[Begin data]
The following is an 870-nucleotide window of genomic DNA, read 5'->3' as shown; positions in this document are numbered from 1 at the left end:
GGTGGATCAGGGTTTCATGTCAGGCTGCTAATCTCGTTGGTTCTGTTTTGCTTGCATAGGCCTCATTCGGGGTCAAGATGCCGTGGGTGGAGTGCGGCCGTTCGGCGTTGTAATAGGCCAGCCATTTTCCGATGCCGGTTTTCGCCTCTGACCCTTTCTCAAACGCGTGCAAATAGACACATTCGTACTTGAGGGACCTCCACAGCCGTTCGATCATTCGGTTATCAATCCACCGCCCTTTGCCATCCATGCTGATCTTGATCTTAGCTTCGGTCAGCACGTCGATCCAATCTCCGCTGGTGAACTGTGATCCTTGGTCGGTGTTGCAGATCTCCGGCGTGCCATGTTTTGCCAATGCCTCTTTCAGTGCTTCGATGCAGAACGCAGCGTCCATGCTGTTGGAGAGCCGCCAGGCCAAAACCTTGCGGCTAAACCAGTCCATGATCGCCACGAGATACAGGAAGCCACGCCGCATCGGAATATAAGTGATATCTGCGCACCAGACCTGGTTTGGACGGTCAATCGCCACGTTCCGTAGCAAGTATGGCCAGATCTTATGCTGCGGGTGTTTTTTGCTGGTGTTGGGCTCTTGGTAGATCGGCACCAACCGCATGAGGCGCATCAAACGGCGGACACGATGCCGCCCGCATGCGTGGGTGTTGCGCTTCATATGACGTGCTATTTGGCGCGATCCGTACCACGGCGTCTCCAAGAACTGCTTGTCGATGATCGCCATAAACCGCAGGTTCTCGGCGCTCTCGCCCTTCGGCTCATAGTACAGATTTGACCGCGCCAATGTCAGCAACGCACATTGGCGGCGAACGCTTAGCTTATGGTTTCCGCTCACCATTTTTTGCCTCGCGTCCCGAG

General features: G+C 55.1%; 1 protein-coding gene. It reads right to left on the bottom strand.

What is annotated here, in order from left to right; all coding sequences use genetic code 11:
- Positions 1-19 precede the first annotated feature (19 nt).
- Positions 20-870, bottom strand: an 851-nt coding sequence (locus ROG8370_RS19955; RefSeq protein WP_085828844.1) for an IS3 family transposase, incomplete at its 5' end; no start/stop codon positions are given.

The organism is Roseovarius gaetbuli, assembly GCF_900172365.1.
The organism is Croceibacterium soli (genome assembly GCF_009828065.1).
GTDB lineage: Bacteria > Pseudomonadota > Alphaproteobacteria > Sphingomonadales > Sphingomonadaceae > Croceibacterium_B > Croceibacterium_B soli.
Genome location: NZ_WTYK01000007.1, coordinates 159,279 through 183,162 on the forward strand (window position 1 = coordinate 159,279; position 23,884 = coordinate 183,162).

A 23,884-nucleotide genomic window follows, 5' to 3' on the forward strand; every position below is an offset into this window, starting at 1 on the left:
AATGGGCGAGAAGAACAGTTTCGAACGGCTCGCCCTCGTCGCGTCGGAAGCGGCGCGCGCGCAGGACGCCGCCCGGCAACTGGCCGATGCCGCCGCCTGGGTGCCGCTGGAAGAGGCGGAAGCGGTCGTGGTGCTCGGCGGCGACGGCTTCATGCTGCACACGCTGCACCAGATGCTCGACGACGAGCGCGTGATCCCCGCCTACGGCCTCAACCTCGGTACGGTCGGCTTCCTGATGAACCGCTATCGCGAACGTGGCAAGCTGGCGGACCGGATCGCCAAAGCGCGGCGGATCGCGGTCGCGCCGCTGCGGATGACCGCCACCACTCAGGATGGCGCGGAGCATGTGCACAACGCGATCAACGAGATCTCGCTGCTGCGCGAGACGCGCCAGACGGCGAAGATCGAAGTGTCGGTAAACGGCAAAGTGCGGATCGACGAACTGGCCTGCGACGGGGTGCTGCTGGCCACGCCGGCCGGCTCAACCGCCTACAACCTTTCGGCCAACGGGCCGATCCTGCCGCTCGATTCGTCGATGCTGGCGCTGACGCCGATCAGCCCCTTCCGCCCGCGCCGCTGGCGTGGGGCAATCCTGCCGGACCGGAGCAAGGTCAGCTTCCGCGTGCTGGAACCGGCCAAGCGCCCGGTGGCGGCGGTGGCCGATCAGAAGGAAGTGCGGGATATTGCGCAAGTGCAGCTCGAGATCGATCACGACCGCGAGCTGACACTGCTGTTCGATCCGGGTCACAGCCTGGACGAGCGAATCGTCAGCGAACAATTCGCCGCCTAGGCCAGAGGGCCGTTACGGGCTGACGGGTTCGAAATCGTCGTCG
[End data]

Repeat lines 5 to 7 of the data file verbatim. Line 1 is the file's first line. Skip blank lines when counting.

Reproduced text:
- Positions 1-19 precede the first annotated feature (19 nt).
- Positions 20-870, bottom strand: an 851-nt coding sequence (locus ROG8370_RS19955; RefSeq protein WP_085828844.1) for an IS3 family transposase, incomplete at its 5' end; no start/stop codon positions are given.

The organism is Roseovarius gaetbuli, assembly GCF_900172365.1.